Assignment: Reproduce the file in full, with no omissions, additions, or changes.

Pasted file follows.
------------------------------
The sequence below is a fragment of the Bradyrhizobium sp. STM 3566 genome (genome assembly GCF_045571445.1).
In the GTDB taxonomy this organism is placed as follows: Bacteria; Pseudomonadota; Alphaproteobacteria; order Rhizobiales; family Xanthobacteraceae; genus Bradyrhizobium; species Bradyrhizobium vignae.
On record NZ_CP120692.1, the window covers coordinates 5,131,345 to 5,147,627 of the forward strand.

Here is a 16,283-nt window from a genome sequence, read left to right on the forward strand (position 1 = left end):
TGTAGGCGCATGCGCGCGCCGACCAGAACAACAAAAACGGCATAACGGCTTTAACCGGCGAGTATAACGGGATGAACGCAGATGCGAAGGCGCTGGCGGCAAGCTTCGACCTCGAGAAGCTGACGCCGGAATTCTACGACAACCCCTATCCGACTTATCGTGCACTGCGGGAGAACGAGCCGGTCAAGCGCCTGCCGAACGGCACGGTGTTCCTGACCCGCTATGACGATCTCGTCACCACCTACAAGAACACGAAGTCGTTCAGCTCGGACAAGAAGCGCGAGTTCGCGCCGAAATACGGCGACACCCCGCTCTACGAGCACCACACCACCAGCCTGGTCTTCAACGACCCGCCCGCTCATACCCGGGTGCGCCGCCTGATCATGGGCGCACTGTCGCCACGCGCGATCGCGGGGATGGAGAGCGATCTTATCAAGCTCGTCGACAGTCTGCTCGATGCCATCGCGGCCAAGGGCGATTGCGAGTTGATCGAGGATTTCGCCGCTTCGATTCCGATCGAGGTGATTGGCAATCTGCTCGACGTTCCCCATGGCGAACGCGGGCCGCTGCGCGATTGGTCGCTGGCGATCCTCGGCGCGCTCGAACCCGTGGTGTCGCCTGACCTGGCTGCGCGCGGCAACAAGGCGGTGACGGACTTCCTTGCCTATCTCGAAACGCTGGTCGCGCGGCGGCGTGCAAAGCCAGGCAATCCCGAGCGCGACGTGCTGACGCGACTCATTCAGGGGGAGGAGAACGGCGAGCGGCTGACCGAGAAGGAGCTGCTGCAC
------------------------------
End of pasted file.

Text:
The sequence below is a fragment of the Bradyrhizobium sp. STM 3566 genome (genome assembly GCF_045571445.1).
In the GTDB taxonomy this organism is placed as follows: Bacteria; Pseudomonadota; Alphaproteobacteria; order Rhizobiales; family Xanthobacteraceae; genus Bradyrhizobium; species Bradyrhizobium vignae.
On record NZ_CP120692.1, the window covers coordinates 5,131,345 to 5,147,627 of the forward strand.

Here is a 16,283-nt window from a genome sequence, read left to right on the forward strand (position 1 = left end):
TGTAGGCGCATGCGCGCGCCGACCAGAACAACAAAAACGGCATAACGGCTTTAACCGGCGAGTATAACGGGATGAACGCAGATGCGAAGGCGCTGGCGGCAAGCTTCGACCTCGAGAAGCTGACGCCGGAATTCTACGACAACCCCTATCCGACTTATCGTGCACTGCGGGAGAACGAGCCGGTCAAGCGCCTGCCGAACGGCACGGTGTTCCTGACCCGCTATGACGATCTCGTCACCACCTACAAGAACACGAAGTCGTTCAGCTCGGACAAGAAGCGCGAGTTCGCGCCGAAATACGGCGACACCCCGCTCTACGAGCACCACACCACCAGCCTGGTCTTCAACGACCCGCCCGCTCATACCCGGGTGCGCCGCCTGATCATGGGCGCACTGTCGCCACGCGCGATCGCGGGGATGGAGAGCGATCTTATCAAGCTCGTCGACAGTCTGCTCGATGCCATCGCGGCCAAGGGCGATTGCGAGTTGATCGAGGATTTCGCCGCTTCGATTCCGATCGAGGTGATTGGCAATCTGCTCGACGTTCCCCATGGCGAACGCGGGCCGCTGCGCGATTGGTCGCTGGCGATCCTCGGCGCGCTCGAACCCGTGGTGTCGCCTGACCTGGCTGCGCGCGGCAACAAGGCGGTGACGGACTTCCTTGCCTATCTCGAAACGCTGGTCGCGCGGCGGCGTGCAAAGCCAGGCAATCCCGAGCGCGACGTGCTGACGCGACTCATTCAGGGGGAGGAGAACGGCGAGCGGCTGACCGAGAAGGAGCTGCTGCAC